Breast Cancer Research and Treatment

, Volume 116, Issue 1, pp 131–143 | Cite as

Gene expression of estrogen receptor, progesterone receptor and microtubule-associated protein Tau in high-risk early breast cancer: a quest for molecular predictors of treatment benefit in the context of a Hellenic Cooperative Oncology Group trial

  • George PentheroudakisEmail author
  • Konstantine T. Kalogeras
  • Ralph M. Wirtz
  • Irene Grimani
  • George Zografos
  • Helen Gogas
  • Udo Stropp
  • Dimitrios Pectasides
  • Dimosthenis Skarlos
  • Guido Hennig
  • Epaminondas Samantas
  • Dimitrios Bafaloukos
  • Pavlos Papakostas
  • Haralabos P. Kalofonos
  • Nicholas Pavlidis
  • George Fountzilas
Clinical Trial


Background Estrogen receptor (ER) and progesterone receptor (PgR) protein expression carry weak prognostic and moderate predictive utility for the outcome of early breast cancer patients on adjuvant chemohormonotherapy. We sought to study the predictive significance and correlations of transcriptional profiling of the ER, PgR and microtubule-associated protein Tau (MAP-Tau) genes in early breast cancer. Materials and methods Messenger RNA (mRNA) was extracted from 279 formalin-fixed paraffin-embedded breast carcinomas (T1-3N0-1M0) of patients enrolled in the Hellenic Cooperative Oncology Group (HeCOG) trial HE 10/97, evaluating epirubicin-alkylator based adjuvant chemotherapy with or without paclitaxel (E-T-CMF versus E-CMF). Kinetic reverse transcription polymerase chain reaction (kRT-PCR) was applied for assessment of the expression of estrogen receptor, progesterone receptor and MAP-Tau genes in 274 evaluable patients. Cohort-based cut-offs were defined at the 25th percentile mRNA value for ER and PgR and the median for MAP-Tau. Results Two hundred and ten patients (77%) were ER and/or PgR-positive by immunohistochemistry (IHC). Positive ER and MAP-Tau mRNA status was significantly associated with administration of hormonal therapy and low grade, while MAP-Tau mRNA status correlated with premenopausal patient status. MAP-Tau strongly correlated with ER and PgR mRNA status (Spearmann r = 0.52 and 0.64, P < 0.001). The observed chance corrected agreement between determination of hormonal receptor status by kRT-PCR and IHC was moderate (Kappa = 0.41) for ER and fair (Kappa = 0.33) for PgR. At a median follow-up of 8 years, univariate analysis adjusted for treatment showed positive ER mRNA status to be of borderline significance for reduced risk of relapse (HR = 0.65, 95% CI 0.41–1.01, P = 0.055) and death (HR = 0.62, 95% CI 0.36–1.05, P = 0.077), while positive MAP-Tau mRNA status was significantly associated with reduced risk of relapse (HR = 0.50, 95% CI 0.32–0.78, P = 0.002) and death (HR = 0.49, 95% CI 0.29–0.83, P = 0.008). In multivariate analysis, only axillary nodal metastases (HR = 2.33, 95% CI 1.05–5.16, P = 0.04) and MAP-Tau mRNA status (HR = 0.46, 95% CI 0.25–0.85, P = 0.01) independently predicted patient outcome. However, MAP-Tau mRNA levels did not predict enhanced benefit from inclusion of paclitaxel in the adjuvant chemotherapy regimen (test for interaction P = 0.99). No correlation was evident between increasing ER and PgR mRNA transcription and increasing benefit from endocrine therapy in 203 ER and/or PgR IHC-positive patients receiving adjuvant hormone therapy (Wald P = 0.54 for ER, 0.51 for PR). Conclusions ER gene transcription carries weak predictive significance for benefit from endocrine therapy or for outcome, with no apparent dose-response association. The predictive significance is possibly exerted via MAP-Tau gene expression, an ER-inducible tubulin modulator with strong predictive significance for patient outcome. However, MAP-Tau mRNA did not predict benefit from the addition of a taxane to adjuvant chemotherapy. Further study of the biologic function and utility of MAP-Tau for individualising adjuvant therapy is warranted.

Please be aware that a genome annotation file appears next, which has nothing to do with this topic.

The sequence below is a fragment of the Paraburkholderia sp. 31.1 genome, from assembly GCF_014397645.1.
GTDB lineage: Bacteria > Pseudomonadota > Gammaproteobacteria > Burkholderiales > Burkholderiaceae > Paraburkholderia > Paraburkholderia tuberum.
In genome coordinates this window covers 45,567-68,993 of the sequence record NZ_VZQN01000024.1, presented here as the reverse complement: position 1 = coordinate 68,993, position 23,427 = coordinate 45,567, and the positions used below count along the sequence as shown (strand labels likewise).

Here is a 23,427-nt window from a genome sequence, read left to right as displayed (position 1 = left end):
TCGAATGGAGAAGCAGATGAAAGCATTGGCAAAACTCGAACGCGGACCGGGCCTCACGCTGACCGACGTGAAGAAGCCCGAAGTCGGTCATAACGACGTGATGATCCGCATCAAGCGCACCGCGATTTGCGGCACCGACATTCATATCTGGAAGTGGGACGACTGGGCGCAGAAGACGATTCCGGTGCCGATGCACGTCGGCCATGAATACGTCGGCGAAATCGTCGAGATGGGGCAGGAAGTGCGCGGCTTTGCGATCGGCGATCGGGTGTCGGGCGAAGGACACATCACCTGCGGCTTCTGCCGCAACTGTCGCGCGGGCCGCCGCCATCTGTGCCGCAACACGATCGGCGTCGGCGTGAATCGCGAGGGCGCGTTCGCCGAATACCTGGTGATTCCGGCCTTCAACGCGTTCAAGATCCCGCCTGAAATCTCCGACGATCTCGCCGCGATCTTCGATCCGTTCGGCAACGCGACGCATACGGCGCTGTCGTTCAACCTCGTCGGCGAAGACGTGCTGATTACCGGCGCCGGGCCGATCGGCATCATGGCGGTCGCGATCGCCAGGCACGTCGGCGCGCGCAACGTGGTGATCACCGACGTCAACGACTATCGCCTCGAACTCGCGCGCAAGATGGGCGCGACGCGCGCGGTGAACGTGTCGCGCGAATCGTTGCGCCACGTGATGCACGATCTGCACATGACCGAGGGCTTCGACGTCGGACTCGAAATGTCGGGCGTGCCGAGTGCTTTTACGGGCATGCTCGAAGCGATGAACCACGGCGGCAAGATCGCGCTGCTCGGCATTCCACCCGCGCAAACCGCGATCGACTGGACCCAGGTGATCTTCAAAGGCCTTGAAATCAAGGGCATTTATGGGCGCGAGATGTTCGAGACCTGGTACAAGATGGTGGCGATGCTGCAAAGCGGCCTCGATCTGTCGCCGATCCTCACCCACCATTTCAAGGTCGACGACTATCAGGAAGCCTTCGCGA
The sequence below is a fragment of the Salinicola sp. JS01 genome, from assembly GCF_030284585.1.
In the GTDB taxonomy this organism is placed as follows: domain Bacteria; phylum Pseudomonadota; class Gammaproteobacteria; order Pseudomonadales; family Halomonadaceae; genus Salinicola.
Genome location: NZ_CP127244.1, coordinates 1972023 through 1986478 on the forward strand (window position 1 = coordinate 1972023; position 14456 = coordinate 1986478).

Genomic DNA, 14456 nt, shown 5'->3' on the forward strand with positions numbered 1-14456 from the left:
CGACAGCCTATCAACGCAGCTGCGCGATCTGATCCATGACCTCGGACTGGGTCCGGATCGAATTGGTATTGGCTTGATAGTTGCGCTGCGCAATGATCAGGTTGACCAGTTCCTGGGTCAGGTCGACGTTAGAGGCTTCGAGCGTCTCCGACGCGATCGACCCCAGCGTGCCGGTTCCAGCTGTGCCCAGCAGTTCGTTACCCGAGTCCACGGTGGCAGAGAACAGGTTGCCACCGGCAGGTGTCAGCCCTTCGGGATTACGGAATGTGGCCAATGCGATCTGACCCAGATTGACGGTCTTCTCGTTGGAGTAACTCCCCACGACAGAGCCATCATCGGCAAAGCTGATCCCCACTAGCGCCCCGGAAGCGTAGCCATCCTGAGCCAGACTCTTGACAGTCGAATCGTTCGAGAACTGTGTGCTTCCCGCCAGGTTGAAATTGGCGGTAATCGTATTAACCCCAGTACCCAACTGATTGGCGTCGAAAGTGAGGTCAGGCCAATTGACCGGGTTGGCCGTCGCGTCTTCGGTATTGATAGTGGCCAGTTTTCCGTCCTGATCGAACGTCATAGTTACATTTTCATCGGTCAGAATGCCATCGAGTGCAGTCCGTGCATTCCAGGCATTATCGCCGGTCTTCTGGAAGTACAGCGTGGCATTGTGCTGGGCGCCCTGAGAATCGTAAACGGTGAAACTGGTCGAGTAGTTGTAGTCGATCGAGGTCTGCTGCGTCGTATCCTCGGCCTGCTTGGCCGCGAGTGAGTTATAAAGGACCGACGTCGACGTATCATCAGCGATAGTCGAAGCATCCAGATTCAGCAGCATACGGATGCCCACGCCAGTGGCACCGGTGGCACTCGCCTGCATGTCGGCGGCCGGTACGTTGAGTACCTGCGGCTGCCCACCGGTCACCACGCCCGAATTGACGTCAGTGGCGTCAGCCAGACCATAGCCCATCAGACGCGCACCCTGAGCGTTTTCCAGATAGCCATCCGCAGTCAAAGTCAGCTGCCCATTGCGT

Estrogen receptor Progesterone receptor Microtubule MAP-Tau Predictive value Breast cancer 



The authors wish to thank all HeCOG study coordinators for data collection, Ms. E. Fragou and Ms. D. Katsala for study monitoring, Ms. Th. Spinari for tissue sample collection and Ms. M. Moschoni for data management. Supported by HeCOG research grant HE R 10/97.


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Copyright information

© Springer Science+Business Media, LLC. 2008

Authors and Affiliations

  • George Pentheroudakis
    • 1
    Email author
  • Konstantine T. Kalogeras
    • 2
    • 3
  • Ralph M. Wirtz
    • 4
  • Irene Grimani
    • 3
  • George Zografos
    • 5
  • Helen Gogas
    • 6
  • Udo Stropp
    • 4
  • Dimitrios Pectasides
    • 7
  • Dimosthenis Skarlos
    • 8
  • Guido Hennig
    • 4
  • Epaminondas Samantas
    • 9
  • Dimitrios Bafaloukos
    • 10
  • Pavlos Papakostas
    • 11
  • Haralabos P. Kalofonos
    • 12
  • Nicholas Pavlidis
    • 1
  • George Fountzilas
    • 2
  1. 1.Department of Medical OncologyIoannina University HospitalIoanninaGreece
  2. 2.Department of Medical Oncology, Papageorgiou HospitalAristotle University of Thessaloniki School of MedicineThessalonikiGreece
  3. 3.Hellenic Cooperative Oncology Group, Data OfficeAthensGreece
  4. 4.Siemens Healthcare DiagnosticsCologneGermany
  5. 5.Department of SurgeryUniversity of Athens School of MedicineAthensGreece
  6. 6.Laiko General HospitalUniversity of Athens School of MedicineAthensGreece
  7. 7.Second Department of Internal Medicine“Attikon” University HospitalAthensGreece
  8. 8.Second Department of Medical OncologyMetropolitan HospitalPiraeusGreece
  9. 9.Third Department of Medical OncologyAgii Anargiri Cancer HospitalAthensGreece
  10. 10.First Department of Medical OncologyMetropolitan HospitalPiraeusGreece
  11. 11.Oncology DepartmentHippokration HospitalAthensGreece
  12. 12.Department of MedicineUniversity Hospital, Patras Medical SchoolRionGreece

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